One off the great traditions of this green and pleasant land is Sunday lunch. Fine roast meats with roast potatoes and a range of healthy vegetables, covered in lashings of delicious gravy. However food of this magnificence requires cooking and this is where we discover the purpose of in-laws and parents. Going round the mother in laws for Sunday lunch not only affords one a delicious free meal but also brings meaning and purpose into the old girls life. She may have my character down to a pat, marking me out as a chancer not good enough for her daughter, but at least she cooks a mean roast.
Life however, can not be all roast dinners. Sometimes you have to feed yourself, and it is here we have an opportunity to explore the exciting world of beer and food matching. This evening, a light snack is in order after the excesses of lunchtime and what can be better than a jumbo sausage roll and can of lager? A scotch egg? A pork pie? But jumbo sausage rolls were on special offer in the supermarket, so sausage roll it is.
What lout to put with the delicate puff pastry and pork meaty harmony? Why whatever lager is on the special, and Beck’s was on the special. Beck’s more often than not turns up on the special in boxes of small bottles, but today we enjoy it in it’s canned form. A 5% German lager that by all accounts is an actual proper lager of the reinheitgebot and possibly not a cooking lager.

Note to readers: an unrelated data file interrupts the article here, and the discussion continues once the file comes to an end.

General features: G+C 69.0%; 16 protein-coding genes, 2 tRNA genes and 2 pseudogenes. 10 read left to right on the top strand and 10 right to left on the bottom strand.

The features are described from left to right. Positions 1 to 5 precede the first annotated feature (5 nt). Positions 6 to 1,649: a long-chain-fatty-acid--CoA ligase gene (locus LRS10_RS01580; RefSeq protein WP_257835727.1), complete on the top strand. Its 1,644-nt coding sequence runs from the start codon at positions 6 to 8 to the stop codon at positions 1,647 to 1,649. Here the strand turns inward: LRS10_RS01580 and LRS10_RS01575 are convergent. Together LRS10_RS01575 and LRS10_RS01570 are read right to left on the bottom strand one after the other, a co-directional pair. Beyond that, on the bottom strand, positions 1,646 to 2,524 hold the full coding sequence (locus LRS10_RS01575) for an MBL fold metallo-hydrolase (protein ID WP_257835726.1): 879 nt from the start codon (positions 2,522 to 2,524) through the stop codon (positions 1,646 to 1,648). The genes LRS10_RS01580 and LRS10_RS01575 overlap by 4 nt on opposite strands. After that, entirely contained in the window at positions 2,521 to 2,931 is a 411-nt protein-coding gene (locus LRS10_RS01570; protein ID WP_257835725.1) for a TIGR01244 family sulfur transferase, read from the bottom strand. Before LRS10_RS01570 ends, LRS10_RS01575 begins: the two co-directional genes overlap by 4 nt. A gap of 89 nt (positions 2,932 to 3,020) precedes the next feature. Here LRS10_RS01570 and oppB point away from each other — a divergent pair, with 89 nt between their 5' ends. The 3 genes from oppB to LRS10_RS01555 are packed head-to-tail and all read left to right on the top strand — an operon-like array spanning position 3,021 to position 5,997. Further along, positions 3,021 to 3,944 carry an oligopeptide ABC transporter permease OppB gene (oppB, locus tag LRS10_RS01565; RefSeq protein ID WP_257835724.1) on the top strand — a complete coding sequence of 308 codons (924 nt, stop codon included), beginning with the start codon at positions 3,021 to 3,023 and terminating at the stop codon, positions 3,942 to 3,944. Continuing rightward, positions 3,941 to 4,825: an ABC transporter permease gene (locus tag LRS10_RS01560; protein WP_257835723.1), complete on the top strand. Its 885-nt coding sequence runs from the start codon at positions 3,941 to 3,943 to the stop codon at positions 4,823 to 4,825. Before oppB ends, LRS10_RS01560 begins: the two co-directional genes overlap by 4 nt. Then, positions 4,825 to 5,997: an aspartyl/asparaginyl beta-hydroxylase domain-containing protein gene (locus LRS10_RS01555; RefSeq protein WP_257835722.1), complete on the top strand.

Don’t let that put you off, if cheap enough proper lager is an acceptable alternative to cooking lager and should not be dismissed.
Opening the can of cold lager delight, one does notice a beery smell. Only to be expected, but never the less, not something the cooking lager enthusiasts really wants from a beer. On the swig one gets a noticeable beery flavour. Its not all bad though. A few swigs in and one is starting to enjoy it. Beery it may be but it’s not the pong you suffer with real ale, it’s a lagery beeriness that reminds you of what a good genuine cooking lager should be.
Opening the jumbo sausage roll, one gets a firm meatiness that lingers awaiting washing down with lagery goodness. Usually one goes for the economy sausage rolls, offering a far better sausage roll bang per buck, but today we are at the premium end of the sausage roll spectrum and all the better it is too. Thankfully it is not organic or anything, just a decent amount of pork goodness in a light and delightful puff pastry shell.
Towards the end of this gastronomical journey I find myself torn. On the one hand Beck’s is not really a proper cooking lager. However it is an acceptable compromise. It’s made by Inbev, large global conglomerate, in a big efficient modern brewery plant, and not knocked up in an inefficient shed by someone with a beard. Thus flavour and pong is kept to a minimum, but one cannot but feel that they should have tried harder. Used adjuncts to bring the cost down further and rid the tincture of it’s beeriness.
All in all though, an acceptable alternative to cooking lager.